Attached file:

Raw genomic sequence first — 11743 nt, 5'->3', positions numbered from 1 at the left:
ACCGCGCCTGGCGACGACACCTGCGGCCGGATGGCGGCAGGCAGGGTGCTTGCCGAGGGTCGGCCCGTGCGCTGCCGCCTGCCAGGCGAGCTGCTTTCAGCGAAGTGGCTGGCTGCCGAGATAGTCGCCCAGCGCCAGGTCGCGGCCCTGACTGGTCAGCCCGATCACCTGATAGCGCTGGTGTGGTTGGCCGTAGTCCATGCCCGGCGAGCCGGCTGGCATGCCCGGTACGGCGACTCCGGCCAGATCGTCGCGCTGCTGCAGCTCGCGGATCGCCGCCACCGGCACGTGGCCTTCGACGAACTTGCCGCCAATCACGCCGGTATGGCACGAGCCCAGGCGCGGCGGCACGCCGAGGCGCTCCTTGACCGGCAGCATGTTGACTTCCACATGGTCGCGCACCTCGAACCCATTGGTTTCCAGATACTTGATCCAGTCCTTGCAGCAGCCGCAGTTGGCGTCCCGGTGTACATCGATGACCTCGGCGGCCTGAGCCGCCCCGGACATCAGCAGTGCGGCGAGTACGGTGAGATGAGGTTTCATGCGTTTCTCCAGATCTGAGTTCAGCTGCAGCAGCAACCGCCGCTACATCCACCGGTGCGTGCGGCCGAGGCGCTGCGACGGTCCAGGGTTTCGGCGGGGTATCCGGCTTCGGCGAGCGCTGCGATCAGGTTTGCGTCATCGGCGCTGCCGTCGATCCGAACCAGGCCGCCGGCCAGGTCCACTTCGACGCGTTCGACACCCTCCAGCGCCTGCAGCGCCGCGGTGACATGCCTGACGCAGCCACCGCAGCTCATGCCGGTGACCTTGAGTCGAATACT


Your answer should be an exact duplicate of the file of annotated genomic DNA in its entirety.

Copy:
Raw genomic sequence first — 11743 nt, 5'->3', positions numbered from 1 at the left:
ACCGCGCCTGGCGACGACACCTGCGGCCGGATGGCGGCAGGCAGGGTGCTTGCCGAGGGTCGGCCCGTGCGCTGCCGCCTGCCAGGCGAGCTGCTTTCAGCGAAGTGGCTGGCTGCCGAGATAGTCGCCCAGCGCCAGGTCGCGGCCCTGACTGGTCAGCCCGATCACCTGATAGCGCTGGTGTGGTTGGCCGTAGTCCATGCCCGGCGAGCCGGCTGGCATGCCCGGTACGGCGACTCCGGCCAGATCGTCGCGCTGCTGCAGCTCGCGGATCGCCGCCACCGGCACGTGGCCTTCGACGAACTTGCCGCCAATCACGCCGGTATGGCACGAGCCCAGGCGCGGCGGCACGCCGAGGCGCTCCTTGACCGGCAGCATGTTGACTTCCACATGGTCGCGCACCTCGAACCCATTGGTTTCCAGATACTTGATCCAGTCCTTGCAGCAGCCGCAGTTGGCGTCCCGGTGTACATCGATGACCTCGGCGGCCTGAGCCGCCCCGGACATCAGCAGTGCGGCGAGTACGGTGAGATGAGGTTTCATGCGTTTCTCCAGATCTGAGTTCAGCTGCAGCAGCAACCGCCGCTACATCCACCGGTGCGTGCGGCCGAGGCGCTGCGACGGTCCAGGGTTTCGGCGGGGTATCCGGCTTCGGCGAGCGCTGCGATCAGGTTTGCGTCATCGGCGCTGCCGTCGATCCGAACCAGGCCGCCGGCCAGGTCCACTTCGACGCGTTCGACACCCTCCAGCGCCTGCAGCGCCGCGGTGACATGCCTGACGCAGCCACCGCAGCTCATGCCGGTGACCTTGAGTCGAATACT